Re-reading a classic by Philip J. Davis and Reuben Hersh that I first encountered in college. They are the perfect guides to math as a human endeavor, and its many touch points with non-STEM disciplines. Here they are quoting Herman Weyl about the uses of infinity…
…purely mathematical inquiry in itself, according to the conviction of many great thinkers, by its special character, its certainty and stringency, lifts the human mind in to closer proximity with the divine than is attainable through any other medium. Mathematics is the science of the infinite, its goals the symbolic comprehension of the infinite with human, that is finite, means. It is the great achievement of the Greeks to have made the contrast between the finite and the infinite fruitful for the cognition of reality. Coming from the Orient, the religious intuition of the infinite, the άπειροv, takes hold of the Greek soul…
This tension between the finite and the infinite and its conciliation now become the driving motive of Greek investigation.
To my surprise, Elizabeth Green’s sensible article about math education reform in the NYTimes has become a “most emailed” hit. Certainly several people have emailed it to me, one not knowing that I’ve done a fair amount of work doing online courses on math education and have a strong interest in the subject.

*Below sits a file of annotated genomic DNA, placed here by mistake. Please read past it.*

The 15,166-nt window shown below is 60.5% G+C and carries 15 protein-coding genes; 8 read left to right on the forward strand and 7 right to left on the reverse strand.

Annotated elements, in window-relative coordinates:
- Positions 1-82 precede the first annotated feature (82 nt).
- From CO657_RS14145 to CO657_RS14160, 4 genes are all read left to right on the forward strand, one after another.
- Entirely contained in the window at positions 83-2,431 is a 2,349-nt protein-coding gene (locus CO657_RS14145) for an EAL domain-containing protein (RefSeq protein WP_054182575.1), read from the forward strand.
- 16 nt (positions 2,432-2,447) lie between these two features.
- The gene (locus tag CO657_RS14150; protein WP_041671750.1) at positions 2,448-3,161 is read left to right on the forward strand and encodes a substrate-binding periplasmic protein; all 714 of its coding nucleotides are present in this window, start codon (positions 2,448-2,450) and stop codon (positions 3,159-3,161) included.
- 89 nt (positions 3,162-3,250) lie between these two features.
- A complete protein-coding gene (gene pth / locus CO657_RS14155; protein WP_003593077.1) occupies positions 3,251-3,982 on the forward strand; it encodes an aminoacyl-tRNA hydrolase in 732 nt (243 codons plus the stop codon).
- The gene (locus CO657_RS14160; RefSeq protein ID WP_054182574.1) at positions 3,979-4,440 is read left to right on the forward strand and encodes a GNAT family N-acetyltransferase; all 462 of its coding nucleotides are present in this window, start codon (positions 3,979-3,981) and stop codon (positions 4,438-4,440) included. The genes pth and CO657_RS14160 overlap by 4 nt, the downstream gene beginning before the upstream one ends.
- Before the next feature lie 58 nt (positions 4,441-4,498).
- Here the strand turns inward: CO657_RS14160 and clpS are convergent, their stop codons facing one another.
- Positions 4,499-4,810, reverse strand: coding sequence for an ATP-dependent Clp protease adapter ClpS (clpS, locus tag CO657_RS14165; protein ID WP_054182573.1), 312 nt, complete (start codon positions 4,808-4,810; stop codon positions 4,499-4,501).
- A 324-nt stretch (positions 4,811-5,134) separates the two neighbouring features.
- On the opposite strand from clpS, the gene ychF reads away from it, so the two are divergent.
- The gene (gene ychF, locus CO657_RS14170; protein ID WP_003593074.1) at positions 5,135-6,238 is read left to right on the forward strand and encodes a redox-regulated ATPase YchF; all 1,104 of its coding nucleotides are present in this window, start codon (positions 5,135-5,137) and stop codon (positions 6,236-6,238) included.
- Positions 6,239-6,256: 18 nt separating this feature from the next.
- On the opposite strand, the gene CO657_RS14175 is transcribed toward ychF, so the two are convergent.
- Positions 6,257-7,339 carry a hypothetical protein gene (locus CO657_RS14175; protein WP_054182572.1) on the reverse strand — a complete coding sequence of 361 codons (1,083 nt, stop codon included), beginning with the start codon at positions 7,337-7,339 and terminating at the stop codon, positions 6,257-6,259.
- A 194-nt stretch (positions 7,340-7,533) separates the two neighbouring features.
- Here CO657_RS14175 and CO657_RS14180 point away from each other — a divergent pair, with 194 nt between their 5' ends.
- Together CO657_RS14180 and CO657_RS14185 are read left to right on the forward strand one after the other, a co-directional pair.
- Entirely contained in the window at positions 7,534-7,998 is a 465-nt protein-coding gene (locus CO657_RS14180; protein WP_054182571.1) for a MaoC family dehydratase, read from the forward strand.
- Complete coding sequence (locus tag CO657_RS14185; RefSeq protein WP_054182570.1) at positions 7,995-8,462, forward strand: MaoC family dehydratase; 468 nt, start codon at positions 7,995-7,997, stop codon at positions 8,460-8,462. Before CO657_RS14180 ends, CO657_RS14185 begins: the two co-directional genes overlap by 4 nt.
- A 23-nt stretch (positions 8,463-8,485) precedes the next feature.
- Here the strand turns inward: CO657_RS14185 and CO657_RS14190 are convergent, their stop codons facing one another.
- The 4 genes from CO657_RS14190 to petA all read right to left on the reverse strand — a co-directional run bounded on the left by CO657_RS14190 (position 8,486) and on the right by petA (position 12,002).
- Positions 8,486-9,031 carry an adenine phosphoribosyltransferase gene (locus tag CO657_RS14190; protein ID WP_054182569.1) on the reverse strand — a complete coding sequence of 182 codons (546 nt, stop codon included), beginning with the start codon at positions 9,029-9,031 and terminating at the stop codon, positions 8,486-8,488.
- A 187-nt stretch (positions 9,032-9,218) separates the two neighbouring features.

Although it’s got an unfortunate headline, “Why Do Americans Stink at Math?” points out that we haven’t had the follow up to train teachers in new approaches, even when they are promising–and have yielded great results in other countries. Instead, we get stuck in some kind of paradoxical nostalgia. We may have had bad math experiences at school, but we would prefer our children have those to new ones that we don’t understand or trust, we also let everyone off the hook, students, our teachers, and perhaps most importantly ourselves, when we categorize math competence as an immutable characteristic.
In a broader piece, I’ll vapor on about my speculation that fighting over curriculum is really ideological battle by other means, but in the meantime recommend reading the article which sites the baleful effect of giving the same bad old experiences to students in classrooms: places where using time tested methods that don’t work is the preferred way of doing most things wrong.
The unschooled may have been more capable of complex math than people who were specifically taught it, but in the context of school, they were stymied by math they already knew. Studies of children in Brazil, who helped support their families by roaming the streets selling roasted peanuts and coconuts, showed that the children routinely solved complex problems in their heads to calculate a bill or make change. When cognitive scientists presented the children with the very same problem, however, this time with pen and paper, they stumbled. A 12-year-old boy who accurately computed the price of four coconuts at 35 cruzeiros each was later given the problem on paper. Incorrectly using the multiplication method he was taught in school, he came up with the wrong answer. Similarly, when Scribner gave her dairy workers tests using the language of math class, their scores averaged around 64 percent. The cognitive-science research suggested a startling cause of Americans’ innumeracy: school.